Pregnant women sometimes develop varicose veins. This can happen because there is an increased volume of blood pumping around the body, and the circulatory system is less efficient at propelling blood back up the legs, allowing it to pool in the veins. Besides not looking very attractive, varicose veins can make your legs ache, and are painful when touched. Wearing support tights and avoiding standing for long periods can help prevent veins appearing.
While most varicose veins will improve, or hopefully vanish, a few months after the birth some will remain. It is possible to have them surgically removed, but consider waiting if you plan to have more children, as they are likely to return during subsequent pregnancies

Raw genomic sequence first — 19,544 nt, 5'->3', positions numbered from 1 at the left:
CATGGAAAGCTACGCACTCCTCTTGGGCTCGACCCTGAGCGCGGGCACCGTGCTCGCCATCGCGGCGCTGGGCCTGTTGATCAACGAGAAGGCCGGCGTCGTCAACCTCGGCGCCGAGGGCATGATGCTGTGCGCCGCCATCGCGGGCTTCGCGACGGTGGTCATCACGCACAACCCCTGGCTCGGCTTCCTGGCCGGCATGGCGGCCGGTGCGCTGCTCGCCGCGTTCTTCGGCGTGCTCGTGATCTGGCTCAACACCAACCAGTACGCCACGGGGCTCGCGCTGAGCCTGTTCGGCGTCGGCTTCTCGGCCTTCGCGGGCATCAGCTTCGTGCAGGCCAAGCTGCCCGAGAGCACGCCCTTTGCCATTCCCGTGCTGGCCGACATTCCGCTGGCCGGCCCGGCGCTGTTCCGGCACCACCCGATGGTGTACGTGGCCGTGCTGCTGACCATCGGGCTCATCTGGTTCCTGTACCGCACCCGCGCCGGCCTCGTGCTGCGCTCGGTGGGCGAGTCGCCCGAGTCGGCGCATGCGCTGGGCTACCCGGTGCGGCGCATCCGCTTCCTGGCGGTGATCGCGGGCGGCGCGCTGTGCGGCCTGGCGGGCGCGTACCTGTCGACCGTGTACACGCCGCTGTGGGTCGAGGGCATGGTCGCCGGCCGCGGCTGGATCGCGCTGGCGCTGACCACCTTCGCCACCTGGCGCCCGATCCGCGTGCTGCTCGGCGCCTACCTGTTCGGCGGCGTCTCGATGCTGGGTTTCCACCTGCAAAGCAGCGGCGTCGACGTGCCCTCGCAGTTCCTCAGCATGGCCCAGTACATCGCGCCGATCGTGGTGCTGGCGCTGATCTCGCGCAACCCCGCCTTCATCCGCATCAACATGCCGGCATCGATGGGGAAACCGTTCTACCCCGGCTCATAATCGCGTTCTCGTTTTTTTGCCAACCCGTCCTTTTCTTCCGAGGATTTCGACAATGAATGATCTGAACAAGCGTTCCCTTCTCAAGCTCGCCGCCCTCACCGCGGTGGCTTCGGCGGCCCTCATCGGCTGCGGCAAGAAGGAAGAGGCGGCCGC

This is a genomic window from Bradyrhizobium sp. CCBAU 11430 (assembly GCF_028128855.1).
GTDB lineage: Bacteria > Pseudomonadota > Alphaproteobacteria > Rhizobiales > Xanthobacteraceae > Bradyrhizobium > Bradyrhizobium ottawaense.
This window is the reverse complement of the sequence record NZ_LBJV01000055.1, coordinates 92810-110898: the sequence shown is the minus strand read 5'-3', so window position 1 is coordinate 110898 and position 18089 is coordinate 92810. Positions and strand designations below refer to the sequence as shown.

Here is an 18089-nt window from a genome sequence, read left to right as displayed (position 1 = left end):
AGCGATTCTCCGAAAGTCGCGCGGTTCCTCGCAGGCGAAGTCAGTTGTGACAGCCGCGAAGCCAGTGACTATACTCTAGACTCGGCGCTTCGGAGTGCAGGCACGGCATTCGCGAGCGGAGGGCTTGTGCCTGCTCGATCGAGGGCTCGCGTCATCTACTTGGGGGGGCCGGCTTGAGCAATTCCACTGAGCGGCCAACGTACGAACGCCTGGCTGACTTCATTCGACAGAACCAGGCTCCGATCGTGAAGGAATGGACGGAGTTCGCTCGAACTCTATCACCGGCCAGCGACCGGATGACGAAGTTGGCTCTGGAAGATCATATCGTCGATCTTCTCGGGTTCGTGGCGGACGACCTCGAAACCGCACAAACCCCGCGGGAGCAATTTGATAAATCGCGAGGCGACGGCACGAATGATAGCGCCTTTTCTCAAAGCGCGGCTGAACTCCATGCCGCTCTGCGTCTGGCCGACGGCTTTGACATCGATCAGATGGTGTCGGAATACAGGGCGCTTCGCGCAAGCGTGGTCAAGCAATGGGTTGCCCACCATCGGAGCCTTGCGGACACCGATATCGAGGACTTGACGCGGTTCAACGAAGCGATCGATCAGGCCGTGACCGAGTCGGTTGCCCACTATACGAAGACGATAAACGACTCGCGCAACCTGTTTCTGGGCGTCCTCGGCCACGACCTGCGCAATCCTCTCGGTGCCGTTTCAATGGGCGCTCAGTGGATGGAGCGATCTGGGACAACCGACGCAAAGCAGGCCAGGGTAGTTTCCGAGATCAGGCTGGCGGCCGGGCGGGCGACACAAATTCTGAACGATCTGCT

Varicose veins in the vagina and around the vaginal area may also be a problem.
When possible keep the legs elevated above the level of the heart.
Do simple ankle rotations while your legs are elevated.
Avoid standing for long periods.
Wear support tights (put tights on before getting out of bed).
Avoid wearing tight socks or stockings as these can reduce the circulation half way up the calf or thigh.
Do not cross your legs.
At night, soak a small gauze pad with witch hazel or vinegar and apply it to the vein. Secure it by wrapping a loose bandage around your leg.
A diet rich in whole grains, dark green leafy vegetables, dark berries, garlic and onions is said to help vein health.
Vitamin C and zinc supplements may be beneficial.
Some women find that rubbing a little pile cream on the affected area can help reduce them or at least reduce the pain.
See our tips for piles and haemorrhoids on our "Tips For Bump" page.